LOSS OF HISTORICAL STONEFLY ASSEMBLAGE LINKED TO HUMAN DISTURBANCE AND NATURAL FACTORS

Research output: Chapter in Book/Report/Conference proceedingConference contribution

Abstract

We used 6000 specimen records to examine % species loss at 30 sampled fixed sites across Illinois. A total 193 USEPA StreamCat variables were reduced to an 11 variable data set through correlation, relative weight, and dominance analysis in R software. The MuMin package with dredge function and generalized linear models was used to examine all possible variable combinations, each model compared using Akaike information criterion (AIC). Models with ?AIC?2 were deemed "good" models. Importance in the MuMin package was used to assign variable relative importance. The % loss was high across sites. The best model contained % catchment as forest, catchment mean depth to bedrock, watershed mean population density, and catchment % barren land as variables. "Good" models contained % catchment as forest and catchment mean depth to bedrock. Variables above 0.4 importance were: deciduous forest, depth to bedrock, population density, barren land, % impervious cover in catchment, and catchment area. Greater % forest cover, shallower soils, lower population densities, less barren land, and smaller catchment areas led to lower % loss of stoneflies. Our study is the first to link loss of historical stonefly diversity to various factors.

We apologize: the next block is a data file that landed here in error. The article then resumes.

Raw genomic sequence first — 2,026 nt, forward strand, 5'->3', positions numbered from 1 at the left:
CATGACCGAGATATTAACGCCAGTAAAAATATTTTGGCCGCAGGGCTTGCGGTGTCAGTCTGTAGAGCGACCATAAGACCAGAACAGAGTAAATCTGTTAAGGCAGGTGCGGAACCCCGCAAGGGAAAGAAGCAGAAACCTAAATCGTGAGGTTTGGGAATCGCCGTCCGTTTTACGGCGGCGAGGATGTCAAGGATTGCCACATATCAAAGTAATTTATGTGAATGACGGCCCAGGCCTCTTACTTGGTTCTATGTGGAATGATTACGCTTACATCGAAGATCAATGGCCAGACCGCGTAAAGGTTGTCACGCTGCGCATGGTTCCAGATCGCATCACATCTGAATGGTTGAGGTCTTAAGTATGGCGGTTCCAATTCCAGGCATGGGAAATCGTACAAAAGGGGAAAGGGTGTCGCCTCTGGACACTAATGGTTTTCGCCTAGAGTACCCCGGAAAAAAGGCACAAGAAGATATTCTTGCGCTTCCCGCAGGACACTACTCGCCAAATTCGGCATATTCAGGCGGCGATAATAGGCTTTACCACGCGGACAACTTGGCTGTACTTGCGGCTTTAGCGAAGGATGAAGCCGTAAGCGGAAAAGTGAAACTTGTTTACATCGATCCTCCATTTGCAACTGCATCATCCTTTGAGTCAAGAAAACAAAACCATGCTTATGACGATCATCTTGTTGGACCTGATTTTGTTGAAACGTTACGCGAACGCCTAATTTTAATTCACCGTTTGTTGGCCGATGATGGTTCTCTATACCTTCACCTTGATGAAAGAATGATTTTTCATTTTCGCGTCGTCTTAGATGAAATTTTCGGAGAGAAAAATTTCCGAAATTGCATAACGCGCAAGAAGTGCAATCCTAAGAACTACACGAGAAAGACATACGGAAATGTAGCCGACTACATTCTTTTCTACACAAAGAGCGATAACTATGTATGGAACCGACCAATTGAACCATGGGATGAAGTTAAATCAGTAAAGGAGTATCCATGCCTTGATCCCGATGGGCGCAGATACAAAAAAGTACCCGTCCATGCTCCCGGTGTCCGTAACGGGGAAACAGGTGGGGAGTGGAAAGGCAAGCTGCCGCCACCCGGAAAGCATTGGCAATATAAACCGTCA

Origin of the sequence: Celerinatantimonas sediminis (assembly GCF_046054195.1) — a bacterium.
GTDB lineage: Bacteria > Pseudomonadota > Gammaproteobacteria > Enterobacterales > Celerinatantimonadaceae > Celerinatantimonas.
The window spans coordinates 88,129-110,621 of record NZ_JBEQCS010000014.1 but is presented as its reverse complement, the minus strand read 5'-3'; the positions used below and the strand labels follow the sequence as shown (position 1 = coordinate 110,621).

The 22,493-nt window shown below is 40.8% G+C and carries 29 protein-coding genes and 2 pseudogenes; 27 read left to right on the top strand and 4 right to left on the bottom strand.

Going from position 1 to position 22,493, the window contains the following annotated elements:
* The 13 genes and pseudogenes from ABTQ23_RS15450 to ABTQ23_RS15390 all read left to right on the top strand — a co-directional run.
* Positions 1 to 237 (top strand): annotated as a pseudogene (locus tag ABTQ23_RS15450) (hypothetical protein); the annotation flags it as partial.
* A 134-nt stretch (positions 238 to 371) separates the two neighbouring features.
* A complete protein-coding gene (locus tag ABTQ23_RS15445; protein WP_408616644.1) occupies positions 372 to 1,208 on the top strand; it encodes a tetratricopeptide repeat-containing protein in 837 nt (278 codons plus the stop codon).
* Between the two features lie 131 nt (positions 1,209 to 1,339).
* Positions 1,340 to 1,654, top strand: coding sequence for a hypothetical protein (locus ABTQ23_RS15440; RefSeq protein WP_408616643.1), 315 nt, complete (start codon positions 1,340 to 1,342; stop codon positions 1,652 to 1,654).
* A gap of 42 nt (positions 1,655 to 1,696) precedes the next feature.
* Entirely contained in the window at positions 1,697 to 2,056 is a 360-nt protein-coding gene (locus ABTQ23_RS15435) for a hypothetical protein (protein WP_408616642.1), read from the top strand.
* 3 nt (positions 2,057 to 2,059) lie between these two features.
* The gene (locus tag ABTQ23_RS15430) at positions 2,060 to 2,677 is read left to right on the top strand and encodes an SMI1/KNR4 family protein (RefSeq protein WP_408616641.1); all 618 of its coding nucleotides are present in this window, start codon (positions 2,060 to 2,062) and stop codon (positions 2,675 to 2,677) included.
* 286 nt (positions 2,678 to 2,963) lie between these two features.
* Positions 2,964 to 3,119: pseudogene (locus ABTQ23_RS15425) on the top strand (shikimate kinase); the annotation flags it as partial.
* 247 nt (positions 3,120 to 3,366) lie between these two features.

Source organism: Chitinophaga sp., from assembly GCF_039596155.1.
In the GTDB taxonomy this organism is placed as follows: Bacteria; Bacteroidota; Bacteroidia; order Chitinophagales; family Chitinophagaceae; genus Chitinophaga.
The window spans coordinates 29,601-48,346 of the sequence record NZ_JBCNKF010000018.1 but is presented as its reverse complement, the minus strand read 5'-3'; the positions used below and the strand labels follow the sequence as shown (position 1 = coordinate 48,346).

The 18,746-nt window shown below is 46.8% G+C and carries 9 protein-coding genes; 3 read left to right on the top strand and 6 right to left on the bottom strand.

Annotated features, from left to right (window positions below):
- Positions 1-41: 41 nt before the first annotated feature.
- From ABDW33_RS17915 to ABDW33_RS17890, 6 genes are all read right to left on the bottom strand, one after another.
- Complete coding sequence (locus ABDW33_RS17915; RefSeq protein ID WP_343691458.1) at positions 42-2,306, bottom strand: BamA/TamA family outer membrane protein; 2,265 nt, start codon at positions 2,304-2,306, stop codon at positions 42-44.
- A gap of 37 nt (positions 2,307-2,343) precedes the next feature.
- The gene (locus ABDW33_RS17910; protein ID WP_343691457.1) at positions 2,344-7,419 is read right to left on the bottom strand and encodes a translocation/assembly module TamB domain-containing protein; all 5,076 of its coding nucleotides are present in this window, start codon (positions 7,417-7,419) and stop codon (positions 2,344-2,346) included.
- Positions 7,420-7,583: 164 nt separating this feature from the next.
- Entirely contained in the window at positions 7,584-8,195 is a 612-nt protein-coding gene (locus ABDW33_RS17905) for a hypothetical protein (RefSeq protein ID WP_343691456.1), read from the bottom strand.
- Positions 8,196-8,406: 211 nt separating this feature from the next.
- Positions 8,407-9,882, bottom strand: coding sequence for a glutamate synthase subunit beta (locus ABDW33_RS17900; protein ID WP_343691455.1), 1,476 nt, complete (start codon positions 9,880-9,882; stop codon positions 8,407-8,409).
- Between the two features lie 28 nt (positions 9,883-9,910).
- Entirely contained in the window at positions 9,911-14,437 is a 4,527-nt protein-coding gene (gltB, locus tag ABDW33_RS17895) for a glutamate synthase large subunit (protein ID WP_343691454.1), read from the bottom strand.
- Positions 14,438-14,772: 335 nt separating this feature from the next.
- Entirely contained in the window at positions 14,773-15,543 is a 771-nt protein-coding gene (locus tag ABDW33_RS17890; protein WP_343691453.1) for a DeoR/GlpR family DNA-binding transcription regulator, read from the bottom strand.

Original languageEnglish (US)
Title of host publicationSociety for Freshwater Science 2017 Annual Meeting, Raleigh, North Carolina
StatePublished - 2017

Keywords

  • INHS

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